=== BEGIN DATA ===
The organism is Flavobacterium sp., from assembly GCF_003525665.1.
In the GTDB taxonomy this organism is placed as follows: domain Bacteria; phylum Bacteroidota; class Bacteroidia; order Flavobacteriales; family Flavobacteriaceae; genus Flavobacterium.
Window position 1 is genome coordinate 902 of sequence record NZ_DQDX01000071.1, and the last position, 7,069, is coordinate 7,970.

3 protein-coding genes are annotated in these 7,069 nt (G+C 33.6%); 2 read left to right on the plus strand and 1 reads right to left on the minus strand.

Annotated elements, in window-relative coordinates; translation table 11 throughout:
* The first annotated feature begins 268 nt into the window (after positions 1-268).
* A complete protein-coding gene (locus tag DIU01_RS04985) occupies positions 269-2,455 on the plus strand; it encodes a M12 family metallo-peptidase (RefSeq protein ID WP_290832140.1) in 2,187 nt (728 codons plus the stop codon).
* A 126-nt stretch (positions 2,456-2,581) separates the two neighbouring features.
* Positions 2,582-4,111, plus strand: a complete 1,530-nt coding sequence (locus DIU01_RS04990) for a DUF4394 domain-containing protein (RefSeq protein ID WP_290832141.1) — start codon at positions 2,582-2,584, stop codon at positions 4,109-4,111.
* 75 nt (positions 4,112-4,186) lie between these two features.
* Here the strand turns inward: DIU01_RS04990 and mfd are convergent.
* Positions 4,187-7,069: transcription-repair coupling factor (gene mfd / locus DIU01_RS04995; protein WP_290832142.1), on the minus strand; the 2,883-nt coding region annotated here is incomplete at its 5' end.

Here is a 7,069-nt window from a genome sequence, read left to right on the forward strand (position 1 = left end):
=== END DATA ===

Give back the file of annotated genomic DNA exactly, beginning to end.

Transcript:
The organism is Flavobacterium sp., from assembly GCF_003525665.1.
In the GTDB taxonomy this organism is placed as follows: domain Bacteria; phylum Bacteroidota; class Bacteroidia; order Flavobacteriales; family Flavobacteriaceae; genus Flavobacterium.
Window position 1 is genome coordinate 902 of sequence record NZ_DQDX01000071.1, and the last position, 7,069, is coordinate 7,970.

3 protein-coding genes are annotated in these 7,069 nt (G+C 33.6%); 2 read left to right on the plus strand and 1 reads right to left on the minus strand.

Annotated elements, in window-relative coordinates; translation table 11 throughout:
* The first annotated feature begins 268 nt into the window (after positions 1-268).
* A complete protein-coding gene (locus tag DIU01_RS04985) occupies positions 269-2,455 on the plus strand; it encodes a M12 family metallo-peptidase (RefSeq protein ID WP_290832140.1) in 2,187 nt (728 codons plus the stop codon).
* A 126-nt stretch (positions 2,456-2,581) separates the two neighbouring features.
* Positions 2,582-4,111, plus strand: a complete 1,530-nt coding sequence (locus DIU01_RS04990) for a DUF4394 domain-containing protein (RefSeq protein ID WP_290832141.1) — start codon at positions 2,582-2,584, stop codon at positions 4,109-4,111.
* 75 nt (positions 4,112-4,186) lie between these two features.
* Here the strand turns inward: DIU01_RS04990 and mfd are convergent.
* Positions 4,187-7,069: transcription-repair coupling factor (gene mfd / locus DIU01_RS04995; protein WP_290832142.1), on the minus strand; the 2,883-nt coding region annotated here is incomplete at its 5' end.

Here is a 7,069-nt window from a genome sequence, read left to right on the forward strand (position 1 = left end):